Love them or hate them, hashtags are an effective way to make social media posts go further, reach a wider audience and drive engagement.
News organisations are increasingly looking to Instagram to appeal to younger audiences. Hashtags allow users to follow topics and makes posts appear in their explore menu, making it a useful tool for news organisations to build a following.
However, their use tends to differ greatly by publication. Some newer organisations put a few hashtags in the post caption, while others do not bother at all. Others will save hashtags for the first comment, while some hide the hashtags in the 'more' section of posts to appear clutter-free.
So, how do you make informed choices about hashtags? What is the magic number and where should you put them?
One study from analytics tool SocialInsider looked at almost 650,000 brand posts from around 6,700 brands to determine the most effective use, looking at quantity, combination and placement of hashtags.
"The problem with Instagram hashtags is that there is no clear cut magic formula that will work for everyone," said Teodora Lozan, SocialInsider, author of the study. "That's why there's so much confusion around the topic."
"The purpose of the study was to get the insights that would narrow down a few guides that would help brands improve their strategies and give their posts the best chances at high engagement. But ultimately, the nature of the brand still has a big role to play, as well as the size of the profile."
Seven is the magic number
An important finding for news organisations to consider is that 94 per cent of brands put hashtags in the caption, though the number of followers is a decisive factor.
Profiles under 100k followers that put hashtags in the captions experience higher reach and impressions generally. This is particularly true for profiles with fewer than 5k followers, that register nearly 37 per cent more reach and nearly 50 per cent more impressions.
Profiles over that 100k ceiling tend to fare better when putting hashtags in the first comment instead, with around 16 per cent greater reach as a result.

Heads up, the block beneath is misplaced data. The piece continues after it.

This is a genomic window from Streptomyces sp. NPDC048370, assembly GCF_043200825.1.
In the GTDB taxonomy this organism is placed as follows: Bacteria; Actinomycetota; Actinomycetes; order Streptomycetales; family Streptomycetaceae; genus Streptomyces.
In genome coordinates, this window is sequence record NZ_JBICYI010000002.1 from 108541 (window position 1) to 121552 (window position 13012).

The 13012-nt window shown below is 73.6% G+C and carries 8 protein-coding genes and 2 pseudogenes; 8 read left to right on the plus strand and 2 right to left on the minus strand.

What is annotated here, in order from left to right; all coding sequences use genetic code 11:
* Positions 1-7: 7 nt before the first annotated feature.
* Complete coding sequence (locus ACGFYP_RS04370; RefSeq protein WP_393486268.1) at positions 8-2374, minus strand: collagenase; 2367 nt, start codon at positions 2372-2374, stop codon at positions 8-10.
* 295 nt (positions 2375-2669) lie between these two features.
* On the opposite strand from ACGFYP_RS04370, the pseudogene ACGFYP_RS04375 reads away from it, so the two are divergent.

Instagram allows up to 30 hashtags to be used in any one post, and many brands will go right to the limit. However, the study shows that seven hashtags in the caption seems to be the choice number amongst brands.
Looking at hashtags in the first comment, brands tend to keep it relatively low at just two. The study offers a rough guide as to how many hashtags to use depending on the number of followers you have.
- Profiles with under 5k followers: 6 hidden hashtags in the caption achieved better engagement, reach and more impressions.
- Profiles with 5k-10k followers: 5 shown hashtags in the first comment achieved better engagement (despite the reach and impression rates).
- Profiles with 10k-50k followers: 2 hidden hashtags in the caption achieved better engagement, reach and more impressions.
- Profiles with 50k-100k followers: 8 hidden hashtags in the caption achieved better engagement, reach and more impressions.
- Profiles with over 100k followers: 6 shown hashtags in the first comment achieved better engagement, reach and more impressions.
This is, of course, not a definitive rulebook. For example, The Guardian, one of the biggest news organisations on the platform, only average around 0.2 hashtags per post.
"They don't really pay attention to hashtags and don't seem to use them with a clear strategy. The sheer size of the publication is enough to bring them high engagement. And that's also because the brand name holds notoriety," said Lozan.
Similarly, The Daily Mail and The Sun tend to get high levels of engagement with little to no concerted hashtag strategy. Go to a smaller local news title on Instagram, like Bournemouth Echo, and it is common to see six or seven hashtags in any one post.
"Of course, smaller profiles or brands that are not universally known do not naturally have the audience of such a big outlet and need to use a clear strategy that can maximize their reach. This is where hashtags are more helpful than ever."
To do this, news outlets have to find their own "magic hashtag formula", by looking at their own profile size, the number of the hashtags and the placement of the hashtags as first steps.
"Test the best performing strategies and combinations from similar profiles, as shown in the study, and then look at what your analytics say: are you getting more engagement, impressions, reach? Which are your top posts?"
In terms of specific, go-to hashtags, posts can vary widely based on the topic in question and who is posting it.
Branded hashtags are the main reason why larger news organisations continue to perform well - just look at what happens when you type in #bbc - and there are hashtags for #bournemouthecho too.
Column topics including #politics and #fashion are common interest searches that audiences will seek out, but on a broader news level #royal, #photography, #charity and #family are frequently used by The Daily Mail, for example. Also, do not forget about geography such as #japan or #europe to channel into wider interests.
"These broad topics are also extremely helpful for smaller media outlets, whose brand notoriety can't bring in the impressions and engagement by itself. Therefore, adding a few broad topic hashtags to the post can make it more visible among people who are looking for information on that subject," Lozan advised.
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